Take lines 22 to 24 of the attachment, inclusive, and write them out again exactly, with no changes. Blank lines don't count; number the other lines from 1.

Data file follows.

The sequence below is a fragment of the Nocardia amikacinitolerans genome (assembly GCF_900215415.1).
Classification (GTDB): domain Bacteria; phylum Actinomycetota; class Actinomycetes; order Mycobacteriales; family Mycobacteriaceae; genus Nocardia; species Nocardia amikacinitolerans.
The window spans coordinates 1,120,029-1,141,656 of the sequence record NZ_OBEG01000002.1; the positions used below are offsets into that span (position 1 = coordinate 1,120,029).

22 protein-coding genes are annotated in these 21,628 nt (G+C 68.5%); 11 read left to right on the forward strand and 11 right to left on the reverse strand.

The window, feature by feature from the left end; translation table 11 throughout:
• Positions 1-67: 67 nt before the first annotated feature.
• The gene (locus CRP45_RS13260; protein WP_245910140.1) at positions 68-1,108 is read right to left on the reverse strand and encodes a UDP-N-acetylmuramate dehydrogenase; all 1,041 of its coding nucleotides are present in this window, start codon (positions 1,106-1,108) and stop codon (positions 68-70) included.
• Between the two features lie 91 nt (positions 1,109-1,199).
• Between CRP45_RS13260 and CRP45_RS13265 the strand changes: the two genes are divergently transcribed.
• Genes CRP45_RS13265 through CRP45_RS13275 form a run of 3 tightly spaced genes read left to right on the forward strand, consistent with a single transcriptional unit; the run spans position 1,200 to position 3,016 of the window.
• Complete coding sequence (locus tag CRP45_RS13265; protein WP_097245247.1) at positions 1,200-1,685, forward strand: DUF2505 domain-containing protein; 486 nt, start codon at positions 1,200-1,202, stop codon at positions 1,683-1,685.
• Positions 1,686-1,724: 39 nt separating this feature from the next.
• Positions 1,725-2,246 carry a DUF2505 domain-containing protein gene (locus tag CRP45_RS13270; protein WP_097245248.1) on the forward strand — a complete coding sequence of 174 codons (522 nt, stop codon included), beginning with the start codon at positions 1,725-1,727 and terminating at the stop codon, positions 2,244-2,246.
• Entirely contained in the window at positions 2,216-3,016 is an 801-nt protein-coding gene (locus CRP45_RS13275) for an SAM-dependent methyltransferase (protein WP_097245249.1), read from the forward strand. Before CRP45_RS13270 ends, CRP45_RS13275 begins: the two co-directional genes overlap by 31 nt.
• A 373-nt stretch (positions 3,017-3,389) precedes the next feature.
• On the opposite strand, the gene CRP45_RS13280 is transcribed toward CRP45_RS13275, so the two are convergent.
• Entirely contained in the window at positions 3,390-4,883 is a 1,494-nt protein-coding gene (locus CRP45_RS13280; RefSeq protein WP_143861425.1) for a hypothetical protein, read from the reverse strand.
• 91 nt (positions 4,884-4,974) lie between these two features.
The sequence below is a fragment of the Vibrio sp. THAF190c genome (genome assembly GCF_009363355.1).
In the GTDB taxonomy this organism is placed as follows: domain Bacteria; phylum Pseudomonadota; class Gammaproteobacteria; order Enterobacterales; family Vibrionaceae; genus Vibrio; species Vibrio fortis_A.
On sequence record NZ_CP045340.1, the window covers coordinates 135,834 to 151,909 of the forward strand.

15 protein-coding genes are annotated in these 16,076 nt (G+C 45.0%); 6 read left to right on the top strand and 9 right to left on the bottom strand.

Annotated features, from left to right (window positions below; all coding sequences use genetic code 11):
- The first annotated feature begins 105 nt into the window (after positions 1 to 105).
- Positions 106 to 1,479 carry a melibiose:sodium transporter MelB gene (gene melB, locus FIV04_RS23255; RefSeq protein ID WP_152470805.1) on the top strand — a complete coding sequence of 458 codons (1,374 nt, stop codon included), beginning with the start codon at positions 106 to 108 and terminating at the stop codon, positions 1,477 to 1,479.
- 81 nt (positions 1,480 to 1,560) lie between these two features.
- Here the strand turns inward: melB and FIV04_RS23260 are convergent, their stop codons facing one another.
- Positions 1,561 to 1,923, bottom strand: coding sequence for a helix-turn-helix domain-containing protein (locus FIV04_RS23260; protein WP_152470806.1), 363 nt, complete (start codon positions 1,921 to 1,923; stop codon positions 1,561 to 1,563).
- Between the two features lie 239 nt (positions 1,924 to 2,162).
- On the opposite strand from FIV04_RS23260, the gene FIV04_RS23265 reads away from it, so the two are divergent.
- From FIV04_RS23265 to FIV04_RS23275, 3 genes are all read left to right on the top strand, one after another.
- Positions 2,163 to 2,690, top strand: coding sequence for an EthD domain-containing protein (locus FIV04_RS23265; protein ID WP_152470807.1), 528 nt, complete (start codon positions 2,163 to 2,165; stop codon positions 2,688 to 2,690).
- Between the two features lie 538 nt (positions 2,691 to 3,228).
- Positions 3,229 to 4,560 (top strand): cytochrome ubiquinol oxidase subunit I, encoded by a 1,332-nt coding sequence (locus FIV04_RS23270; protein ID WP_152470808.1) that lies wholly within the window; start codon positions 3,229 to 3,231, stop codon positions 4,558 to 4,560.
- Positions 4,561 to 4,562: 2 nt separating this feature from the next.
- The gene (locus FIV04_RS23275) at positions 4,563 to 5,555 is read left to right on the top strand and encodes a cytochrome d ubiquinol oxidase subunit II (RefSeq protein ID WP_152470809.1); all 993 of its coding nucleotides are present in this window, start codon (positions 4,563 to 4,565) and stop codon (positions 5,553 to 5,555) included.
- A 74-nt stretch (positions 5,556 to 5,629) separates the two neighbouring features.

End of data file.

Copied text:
15 protein-coding genes are annotated in these 16,076 nt (G+C 45.0%); 6 read left to right on the top strand and 9 right to left on the bottom strand.

Annotated features, from left to right (window positions below; all coding sequences use genetic code 11):
- The first annotated feature begins 105 nt into the window (after positions 1 to 105).